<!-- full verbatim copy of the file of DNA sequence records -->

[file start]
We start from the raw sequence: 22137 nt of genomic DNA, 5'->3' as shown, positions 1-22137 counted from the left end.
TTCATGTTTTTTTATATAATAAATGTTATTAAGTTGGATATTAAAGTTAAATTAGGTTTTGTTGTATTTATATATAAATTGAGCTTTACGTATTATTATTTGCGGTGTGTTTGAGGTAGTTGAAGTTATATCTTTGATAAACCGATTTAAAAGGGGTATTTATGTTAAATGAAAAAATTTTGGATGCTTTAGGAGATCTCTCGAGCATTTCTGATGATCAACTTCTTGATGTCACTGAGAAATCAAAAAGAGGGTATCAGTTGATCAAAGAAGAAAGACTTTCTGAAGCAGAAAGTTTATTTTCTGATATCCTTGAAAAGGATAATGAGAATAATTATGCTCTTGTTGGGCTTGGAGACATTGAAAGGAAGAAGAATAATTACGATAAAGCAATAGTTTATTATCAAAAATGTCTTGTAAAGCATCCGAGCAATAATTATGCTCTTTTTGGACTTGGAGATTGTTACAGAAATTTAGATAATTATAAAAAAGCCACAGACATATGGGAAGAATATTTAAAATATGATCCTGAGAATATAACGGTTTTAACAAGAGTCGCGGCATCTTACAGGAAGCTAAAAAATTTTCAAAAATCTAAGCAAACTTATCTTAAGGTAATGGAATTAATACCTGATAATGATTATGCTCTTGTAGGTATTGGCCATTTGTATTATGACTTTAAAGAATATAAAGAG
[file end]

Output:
We start from the raw sequence: 22137 nt of genomic DNA, 5'->3' as shown, positions 1-22137 counted from the left end.
TTCATGTTTTTTTATATAATAAATGTTATTAAGTTGGATATTAAAGTTAAATTAGGTTTTGTTGTATTTATATATAAATTGAGCTTTACGTATTATTATTTGCGGTGTGTTTGAGGTAGTTGAAGTTATATCTTTGATAAACCGATTTAAAAGGGGTATTTATGTTAAATGAAAAAATTTTGGATGCTTTAGGAGATCTCTCGAGCATTTCTGATGATCAACTTCTTGATGTCACTGAGAAATCAAAAAGAGGGTATCAGTTGATCAAAGAAGAAAGACTTTCTGAAGCAGAAAGTTTATTTTCTGATATCCTTGAAAAGGATAATGAGAATAATTATGCTCTTGTTGGGCTTGGAGACATTGAAAGGAAGAAGAATAATTACGATAAAGCAATAGTTTATTATCAAAAATGTCTTGTAAAGCATCCGAGCAATAATTATGCTCTTTTTGGACTTGGAGATTGTTACAGAAATTTAGATAATTATAAAAAAGCCACAGACATATGGGAAGAATATTTAAAATATGATCCTGAGAATATAACGGTTTTAACAAGAGTCGCGGCATCTTACAGGAAGCTAAAAAATTTTCAAAAATCTAAGCAAACTTATCTTAAGGTAATGGAATTAATACCTGATAATGATTATGCTCTTGTAGGTATTGGCCATTTGTATTATGACTTTAAAGAATATAAAGAG